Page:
Two urology surgeons working side by side in the operating room

Clinical Trial Offers Bladder-Saving Option with Novel Multi-Drug Therapy

May 20, 2021

Bladder cancer is the sixth most common cancer in the U.S., with nearly 84,000 new cases estimated this year. While advances in therapeutics for bladder cancer are emerging, the primary treatment for high-risk stage 1 disease has remained relatively unchanged for many years. 

A team in the Department of Urology at Columbia’s Vagelos College of Physicians and Surgeons and the Herbert Irving Comprehensive Cancer Center (HICCC) is enrolling a phase 2 clinical trial to test a novel combination chemotherapy regimen for direct bladder instillation in patients who have limited options after failing initial treatment. Phase 1 trial results demonstrated that the combination was safe, and indicated significant efficacy. This drug combination  is promising for  an entirely new, bladder-saving treatment option for patients. 

“People who come to us are often told by other hospitals that they’ve done everything they can and cannot save their bladder, yet the cancer has not spread or hasn’t gone out of control,” says James McKiernan, MD, chair of the Department of Urology, director of urologic oncology, and co-investigator in the clinical trial. 

“These patients are looking for hope, a chance, an opportunity to save their bladder. Historically, we haven’t had anything new to offer them beyond the standard of care, which is removing their bladder.” 

“Radical cystectomy, or bladder removal, certainly provides the best outcomes in terms of disease remission, but it is a highly complex and morbid surgery that not every patient can tolerate,” says G. Joel DeCastro, MD, assistant professor of urology at Columbia and the trial’s lead investigator. “This fact makes the need for effective alternatives to radical cystectomy all the more important. This trial shows great promise for this population of patients.”

The trial focuses on patients with non-muscle invasive bladder cancer (NMIBC), when the cancer involves the inner lining of the bladder but has not invaded into the surrounding muscle. Patients enrolled in the trial must have a history of recurrence with NMIBC after having received intravesical Bacillus Calmette-Guerin (BCG) – a first-line therapy that is considered standard of care. Patients in the trial must have either refused or been ineligible for radical cystectomy.

The phase 1 portion of the study involved 18 patients, and involved sequential intravesical instillation, or direct delivery, of three chemotherapy drugs agents: cabazitaxel, gemcitabine, and cisplatin (CGC). The results, published in 2020 in the Journal of Urology, demonstrated that the combination treatment is safe. In addition, 89% of patients had an initial complete response to the novel multi-drug treatment, and 83% were recurrence-free at one year. Cystectomy-free survival—or survival without having had to undergo radical surgery—at one and two years was 94% and  81%, respectively.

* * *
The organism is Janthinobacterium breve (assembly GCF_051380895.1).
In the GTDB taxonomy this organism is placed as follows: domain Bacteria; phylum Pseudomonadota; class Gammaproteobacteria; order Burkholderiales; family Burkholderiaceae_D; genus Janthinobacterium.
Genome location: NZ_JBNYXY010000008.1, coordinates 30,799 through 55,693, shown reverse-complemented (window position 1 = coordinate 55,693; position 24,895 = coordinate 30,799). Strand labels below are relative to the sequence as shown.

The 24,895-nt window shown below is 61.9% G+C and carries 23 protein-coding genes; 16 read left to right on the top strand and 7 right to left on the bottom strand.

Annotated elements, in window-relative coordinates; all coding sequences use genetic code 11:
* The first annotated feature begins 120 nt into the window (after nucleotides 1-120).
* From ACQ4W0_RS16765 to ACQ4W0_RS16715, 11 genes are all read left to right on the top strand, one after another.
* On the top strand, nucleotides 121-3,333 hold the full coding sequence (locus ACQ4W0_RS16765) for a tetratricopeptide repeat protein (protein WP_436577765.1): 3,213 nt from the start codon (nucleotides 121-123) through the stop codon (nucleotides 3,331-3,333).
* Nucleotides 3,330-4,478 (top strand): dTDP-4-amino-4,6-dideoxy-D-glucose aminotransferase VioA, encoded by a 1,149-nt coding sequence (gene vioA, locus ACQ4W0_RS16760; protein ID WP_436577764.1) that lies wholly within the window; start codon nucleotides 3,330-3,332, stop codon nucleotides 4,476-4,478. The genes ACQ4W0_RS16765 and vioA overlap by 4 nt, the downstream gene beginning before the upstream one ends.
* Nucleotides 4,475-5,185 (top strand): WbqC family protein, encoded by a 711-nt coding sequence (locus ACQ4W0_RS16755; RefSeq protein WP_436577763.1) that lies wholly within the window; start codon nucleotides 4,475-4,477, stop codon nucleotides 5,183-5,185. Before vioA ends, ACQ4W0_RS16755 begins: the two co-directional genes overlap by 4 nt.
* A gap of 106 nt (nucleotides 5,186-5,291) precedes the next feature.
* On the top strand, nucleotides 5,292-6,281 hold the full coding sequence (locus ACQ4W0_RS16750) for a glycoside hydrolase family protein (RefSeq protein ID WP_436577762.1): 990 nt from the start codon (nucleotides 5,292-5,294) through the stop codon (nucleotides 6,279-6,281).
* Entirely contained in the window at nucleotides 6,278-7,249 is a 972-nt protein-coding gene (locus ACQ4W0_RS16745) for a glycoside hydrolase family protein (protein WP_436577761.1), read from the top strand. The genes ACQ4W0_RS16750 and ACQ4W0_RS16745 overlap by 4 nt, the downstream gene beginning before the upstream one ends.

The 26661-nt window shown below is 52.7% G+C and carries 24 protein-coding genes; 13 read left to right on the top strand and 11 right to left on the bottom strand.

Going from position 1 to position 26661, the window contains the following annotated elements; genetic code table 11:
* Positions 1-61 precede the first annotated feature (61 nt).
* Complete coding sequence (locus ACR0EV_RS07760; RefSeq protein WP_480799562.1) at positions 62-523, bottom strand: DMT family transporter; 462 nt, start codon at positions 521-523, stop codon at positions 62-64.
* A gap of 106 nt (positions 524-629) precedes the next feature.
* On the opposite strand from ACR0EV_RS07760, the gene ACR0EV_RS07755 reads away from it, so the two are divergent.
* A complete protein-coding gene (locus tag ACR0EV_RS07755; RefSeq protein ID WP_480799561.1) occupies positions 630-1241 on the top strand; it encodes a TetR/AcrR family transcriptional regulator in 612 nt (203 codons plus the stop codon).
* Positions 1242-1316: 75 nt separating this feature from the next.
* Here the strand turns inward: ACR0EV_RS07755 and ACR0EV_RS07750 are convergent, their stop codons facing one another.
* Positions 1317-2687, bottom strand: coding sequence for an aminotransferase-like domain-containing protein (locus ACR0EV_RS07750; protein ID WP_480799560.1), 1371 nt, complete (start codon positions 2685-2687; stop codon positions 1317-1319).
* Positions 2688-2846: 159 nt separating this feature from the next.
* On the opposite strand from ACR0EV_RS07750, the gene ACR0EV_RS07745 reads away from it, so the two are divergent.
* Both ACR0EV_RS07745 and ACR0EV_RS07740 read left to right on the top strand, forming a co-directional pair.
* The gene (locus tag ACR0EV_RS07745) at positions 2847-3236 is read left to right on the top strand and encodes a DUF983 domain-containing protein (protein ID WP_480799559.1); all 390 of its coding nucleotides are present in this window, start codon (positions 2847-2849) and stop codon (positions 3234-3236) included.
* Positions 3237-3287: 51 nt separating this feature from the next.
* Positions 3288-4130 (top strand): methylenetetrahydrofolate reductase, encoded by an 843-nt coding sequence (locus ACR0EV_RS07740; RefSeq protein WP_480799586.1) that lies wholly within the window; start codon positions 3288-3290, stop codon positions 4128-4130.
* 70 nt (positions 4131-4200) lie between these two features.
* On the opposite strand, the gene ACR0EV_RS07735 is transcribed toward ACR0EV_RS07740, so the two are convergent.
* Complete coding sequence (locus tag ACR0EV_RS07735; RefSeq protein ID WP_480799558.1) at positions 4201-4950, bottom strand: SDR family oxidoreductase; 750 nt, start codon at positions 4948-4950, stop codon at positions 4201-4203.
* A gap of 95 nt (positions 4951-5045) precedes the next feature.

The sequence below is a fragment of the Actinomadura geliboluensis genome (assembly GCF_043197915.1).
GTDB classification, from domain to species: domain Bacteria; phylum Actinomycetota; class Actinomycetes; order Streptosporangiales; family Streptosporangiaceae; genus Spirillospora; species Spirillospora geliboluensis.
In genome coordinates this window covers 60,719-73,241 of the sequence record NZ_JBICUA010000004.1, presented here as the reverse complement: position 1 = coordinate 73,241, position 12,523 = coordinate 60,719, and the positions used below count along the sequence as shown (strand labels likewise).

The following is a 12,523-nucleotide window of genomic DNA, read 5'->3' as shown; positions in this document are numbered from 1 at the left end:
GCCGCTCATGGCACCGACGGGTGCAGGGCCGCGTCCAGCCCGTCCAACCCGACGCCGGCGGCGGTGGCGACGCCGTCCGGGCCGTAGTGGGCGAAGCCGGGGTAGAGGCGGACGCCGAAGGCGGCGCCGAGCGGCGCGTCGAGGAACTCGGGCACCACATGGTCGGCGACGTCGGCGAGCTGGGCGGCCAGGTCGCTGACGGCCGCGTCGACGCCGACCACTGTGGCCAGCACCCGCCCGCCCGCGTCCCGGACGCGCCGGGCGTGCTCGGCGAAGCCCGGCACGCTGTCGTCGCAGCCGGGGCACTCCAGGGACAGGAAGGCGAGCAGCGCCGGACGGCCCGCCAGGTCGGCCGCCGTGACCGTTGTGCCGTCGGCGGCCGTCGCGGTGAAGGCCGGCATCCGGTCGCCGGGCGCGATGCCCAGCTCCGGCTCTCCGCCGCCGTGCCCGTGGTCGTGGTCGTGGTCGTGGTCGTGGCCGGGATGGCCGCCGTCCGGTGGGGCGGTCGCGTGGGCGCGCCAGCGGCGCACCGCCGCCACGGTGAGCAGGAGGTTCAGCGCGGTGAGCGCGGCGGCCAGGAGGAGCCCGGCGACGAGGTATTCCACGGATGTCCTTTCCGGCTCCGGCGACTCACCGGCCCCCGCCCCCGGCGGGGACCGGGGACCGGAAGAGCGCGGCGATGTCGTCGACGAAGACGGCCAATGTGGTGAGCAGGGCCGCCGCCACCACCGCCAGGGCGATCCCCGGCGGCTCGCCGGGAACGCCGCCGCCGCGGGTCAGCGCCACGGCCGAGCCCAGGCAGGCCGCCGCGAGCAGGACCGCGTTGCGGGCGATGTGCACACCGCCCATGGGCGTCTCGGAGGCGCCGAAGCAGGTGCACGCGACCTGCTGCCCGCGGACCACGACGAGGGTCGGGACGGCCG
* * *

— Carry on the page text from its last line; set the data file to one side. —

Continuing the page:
With intravesical therapy, patients receive the chemotherapy drugs via injection directly into the bladder through a catheter. The drug remains in the bladder for up two hours and only affects the cells lining the inside of the bladder, avoiding any damage to surrounding tissue. In phase 1, all patients underwent a 6-week induction regimen of CGC. Patients who had a complete or partial response continued with maintenance cabazitaxel and gemcitabine monthly for the first year and bimonthly for the second year of treatment.

The trial grew out of a long-standing research collaboration between lead investigators and Cory Abate-Shen, PhD, chair of the Columbia Department of Molecular Pharmacology and Therapeutics. Dr. Abate-Shen, a leader in the development of innovative mouse models for translational research in prostate and bladder cancers, worked with Dr. McKiernan to implement co-clinical studies to identify and evaluate the safety and toxicity of different combinations of chemotherapeutic agents using genetically-engineered mouse models. Such models, developed by the Abate-Shen lab, develop bladder cancers that resemble the human version. 

A co-clinical study of single and combination regimens of intravesical cisplatin, gemcitabine, and docetaxel showed that of the three single agents tested, gemcitabine was most effective for preventing the cancer from progressing or spreading. However, mouse models receiving any 2-drug combination had a statistically significant delay in disease progression or metastasis when compared to the single agent treatments. 

“Through our collaboration with our laboratory  research team we’ve developed a combination of drugs that has been highly effective on bladder cancer patients, exceeding our expectations,” adds Dr. McKiernan. “We hope to broaden the impact we’re having to the greater community so that more people can benefit from this promising new treatment.” 

The phase 2 CGC trial is presently enrolling and will further examine the safety and effectiveness of the combination therapy on a larger cohort of patients. 

“While the trial is still in its early phases, the results so far make us very optimistic,” says Dr. DeCastro. “We are hopeful about creating an effective treatment alternative for this risky disease that is notoriously difficult to treat.”